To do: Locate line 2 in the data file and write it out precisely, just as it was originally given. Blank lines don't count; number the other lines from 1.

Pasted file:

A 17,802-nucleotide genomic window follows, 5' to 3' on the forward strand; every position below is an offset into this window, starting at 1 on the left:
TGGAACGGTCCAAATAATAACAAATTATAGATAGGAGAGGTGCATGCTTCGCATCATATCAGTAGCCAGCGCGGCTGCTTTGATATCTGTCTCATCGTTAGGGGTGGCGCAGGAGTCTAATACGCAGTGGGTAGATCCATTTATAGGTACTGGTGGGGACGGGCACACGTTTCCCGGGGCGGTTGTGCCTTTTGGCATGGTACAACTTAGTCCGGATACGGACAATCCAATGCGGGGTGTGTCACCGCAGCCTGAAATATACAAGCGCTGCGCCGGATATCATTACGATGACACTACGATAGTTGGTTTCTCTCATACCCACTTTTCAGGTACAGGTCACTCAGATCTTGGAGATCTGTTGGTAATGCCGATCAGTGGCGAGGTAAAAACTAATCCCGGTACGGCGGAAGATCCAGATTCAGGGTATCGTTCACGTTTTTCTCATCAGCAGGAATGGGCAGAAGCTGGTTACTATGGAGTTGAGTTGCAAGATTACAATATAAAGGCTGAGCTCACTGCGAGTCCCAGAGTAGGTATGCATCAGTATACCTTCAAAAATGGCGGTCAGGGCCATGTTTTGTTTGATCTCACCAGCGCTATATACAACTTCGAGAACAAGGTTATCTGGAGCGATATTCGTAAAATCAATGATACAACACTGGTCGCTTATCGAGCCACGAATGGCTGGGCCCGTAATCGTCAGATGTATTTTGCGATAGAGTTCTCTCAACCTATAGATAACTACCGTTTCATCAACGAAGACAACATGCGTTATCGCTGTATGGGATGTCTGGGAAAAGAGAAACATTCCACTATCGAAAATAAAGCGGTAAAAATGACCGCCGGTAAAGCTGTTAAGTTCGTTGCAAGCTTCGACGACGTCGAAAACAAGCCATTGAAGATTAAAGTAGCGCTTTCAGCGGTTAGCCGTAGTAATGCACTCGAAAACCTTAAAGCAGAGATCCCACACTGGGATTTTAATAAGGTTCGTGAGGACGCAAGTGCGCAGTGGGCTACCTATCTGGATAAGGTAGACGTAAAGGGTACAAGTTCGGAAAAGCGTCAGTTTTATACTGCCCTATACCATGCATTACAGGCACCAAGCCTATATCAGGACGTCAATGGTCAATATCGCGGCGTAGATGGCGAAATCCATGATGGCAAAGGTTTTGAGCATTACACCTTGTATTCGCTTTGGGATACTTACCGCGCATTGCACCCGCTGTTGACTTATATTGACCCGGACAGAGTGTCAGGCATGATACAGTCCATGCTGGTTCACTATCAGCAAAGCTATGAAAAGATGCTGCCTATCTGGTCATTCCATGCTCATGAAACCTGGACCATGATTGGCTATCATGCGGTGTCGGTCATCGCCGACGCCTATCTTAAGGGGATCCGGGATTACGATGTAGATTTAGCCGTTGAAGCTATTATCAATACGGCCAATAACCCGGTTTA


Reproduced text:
TGGAACGGTCCAAATAATAACAAATTATAGATAGGAGAGGTGCATGCTTCGCATCATATCAGTAGCCAGCGCGGCTGCTTTGATATCTGTCTCATCGTTAGGGGTGGCGCAGGAGTCTAATACGCAGTGGGTAGATCCATTTATAGGTACTGGTGGGGACGGGCACACGTTTCCCGGGGCGGTTGTGCCTTTTGGCATGGTACAACTTAGTCCGGATACGGACAATCCAATGCGGGGTGTGTCACCGCAGCCTGAAATATACAAGCGCTGCGCCGGATATCATTACGATGACACTACGATAGTTGGTTTCTCTCATACCCACTTTTCAGGTACAGGTCACTCAGATCTTGGAGATCTGTTGGTAATGCCGATCAGTGGCGAGGTAAAAACTAATCCCGGTACGGCGGAAGATCCAGATTCAGGGTATCGTTCACGTTTTTCTCATCAGCAGGAATGGGCAGAAGCTGGTTACTATGGAGTTGAGTTGCAAGATTACAATATAAAGGCTGAGCTCACTGCGAGTCCCAGAGTAGGTATGCATCAGTATACCTTCAAAAATGGCGGTCAGGGCCATGTTTTGTTTGATCTCACCAGCGCTATATACAACTTCGAGAACAAGGTTATCTGGAGCGATATTCGTAAAATCAATGATACAACACTGGTCGCTTATCGAGCCACGAATGGCTGGGCCCGTAATCGTCAGATGTATTTTGCGATAGAGTTCTCTCAACCTATAGATAACTACCGTTTCATCAACGAAGACAACATGCGTTATCGCTGTATGGGATGTCTGGGAAAAGAGAAACATTCCACTATCGAAAATAAAGCGGTAAAAATGACCGCCGGTAAAGCTGTTAAGTTCGTTGCAAGCTTCGACGACGTCGAAAACAAGCCATTGAAGATTAAAGTAGCGCTTTCAGCGGTTAGCCGTAGTAATGCACTCGAAAACCTTAAAGCAGAGATCCCACACTGGGATTTTAATAAGGTTCGTGAGGACGCAAGTGCGCAGTGGGCTACCTATCTGGATAAGGTAGACGTAAAGGGTACAAGTTCGGAAAAGCGTCAGTTTTATACTGCCCTATACCATGCATTACAGGCACCAAGCCTATATCAGGACGTCAATGGTCAATATCGCGGCGTAGATGGCGAAATCCATGATGGCAAAGGTTTTGAGCATTACACCTTGTATTCGCTTTGGGATACTTACCGCGCATTGCACCCGCTGTTGACTTATATTGACCCGGACAGAGTGTCAGGCATGATACAGTCCATGCTGGTTCACTATCAGCAAAGCTATGAAAAGATGCTGCCTATCTGGTCATTCCATGCTCATGAAACCTGGACCATGATTGGCTATCATGCGGTGTCGGTCATCGCCGACGCCTATCTTAAGGGGATCCGGGATTACGATGTAGATTTAGCCGTTGAAGCTATTATCAATACGGCCAATAACCCGGTTTA